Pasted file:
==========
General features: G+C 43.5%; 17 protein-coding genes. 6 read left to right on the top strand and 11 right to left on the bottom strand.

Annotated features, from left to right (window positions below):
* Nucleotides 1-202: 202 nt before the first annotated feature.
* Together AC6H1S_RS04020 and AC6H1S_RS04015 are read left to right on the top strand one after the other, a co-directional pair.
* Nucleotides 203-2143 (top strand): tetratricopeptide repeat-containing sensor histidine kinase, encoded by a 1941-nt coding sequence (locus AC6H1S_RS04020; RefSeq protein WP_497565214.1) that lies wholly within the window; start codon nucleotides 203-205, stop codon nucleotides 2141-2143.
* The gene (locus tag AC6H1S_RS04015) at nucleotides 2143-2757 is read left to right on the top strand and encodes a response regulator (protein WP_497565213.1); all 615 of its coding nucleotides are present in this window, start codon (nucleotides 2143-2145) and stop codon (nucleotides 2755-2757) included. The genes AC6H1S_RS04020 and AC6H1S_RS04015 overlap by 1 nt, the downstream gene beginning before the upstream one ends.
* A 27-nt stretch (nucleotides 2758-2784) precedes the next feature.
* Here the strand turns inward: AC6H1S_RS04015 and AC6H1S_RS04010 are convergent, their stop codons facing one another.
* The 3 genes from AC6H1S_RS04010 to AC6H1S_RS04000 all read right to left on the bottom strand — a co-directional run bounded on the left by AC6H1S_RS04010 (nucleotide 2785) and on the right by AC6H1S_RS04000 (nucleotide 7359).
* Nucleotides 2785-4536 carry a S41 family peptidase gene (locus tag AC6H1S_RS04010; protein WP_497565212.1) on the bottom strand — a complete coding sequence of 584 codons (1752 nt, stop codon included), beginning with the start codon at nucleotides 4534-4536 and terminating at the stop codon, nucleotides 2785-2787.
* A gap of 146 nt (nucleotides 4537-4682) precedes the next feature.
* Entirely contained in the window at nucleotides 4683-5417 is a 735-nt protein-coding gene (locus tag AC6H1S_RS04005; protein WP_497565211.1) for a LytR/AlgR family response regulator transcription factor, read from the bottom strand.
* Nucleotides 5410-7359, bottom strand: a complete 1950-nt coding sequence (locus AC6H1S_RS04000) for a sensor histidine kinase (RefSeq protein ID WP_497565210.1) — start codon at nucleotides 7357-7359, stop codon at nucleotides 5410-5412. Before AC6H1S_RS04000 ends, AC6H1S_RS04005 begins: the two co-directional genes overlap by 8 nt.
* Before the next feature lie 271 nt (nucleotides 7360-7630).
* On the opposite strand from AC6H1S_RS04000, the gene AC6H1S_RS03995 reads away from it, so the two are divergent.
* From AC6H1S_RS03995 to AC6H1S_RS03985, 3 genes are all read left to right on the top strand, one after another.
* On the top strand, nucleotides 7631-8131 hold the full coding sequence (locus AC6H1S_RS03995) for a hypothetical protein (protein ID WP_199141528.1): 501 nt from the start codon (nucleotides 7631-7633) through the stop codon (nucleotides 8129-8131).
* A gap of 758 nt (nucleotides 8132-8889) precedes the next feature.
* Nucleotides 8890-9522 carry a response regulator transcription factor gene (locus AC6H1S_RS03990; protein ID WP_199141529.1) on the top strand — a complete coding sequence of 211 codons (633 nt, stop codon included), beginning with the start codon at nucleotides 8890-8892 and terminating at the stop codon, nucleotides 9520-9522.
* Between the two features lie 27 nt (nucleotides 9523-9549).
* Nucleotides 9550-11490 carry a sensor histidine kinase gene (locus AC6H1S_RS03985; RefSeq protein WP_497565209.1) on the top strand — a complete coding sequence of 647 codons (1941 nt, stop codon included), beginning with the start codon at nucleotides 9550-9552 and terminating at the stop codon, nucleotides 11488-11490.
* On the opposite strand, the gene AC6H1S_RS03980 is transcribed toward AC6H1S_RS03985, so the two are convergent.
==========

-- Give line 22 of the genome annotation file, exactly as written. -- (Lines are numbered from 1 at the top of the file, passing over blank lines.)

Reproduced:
* On the opposite strand, the gene AC6H1S_RS03980 is transcribed toward AC6H1S_RS03985, so the two are convergent.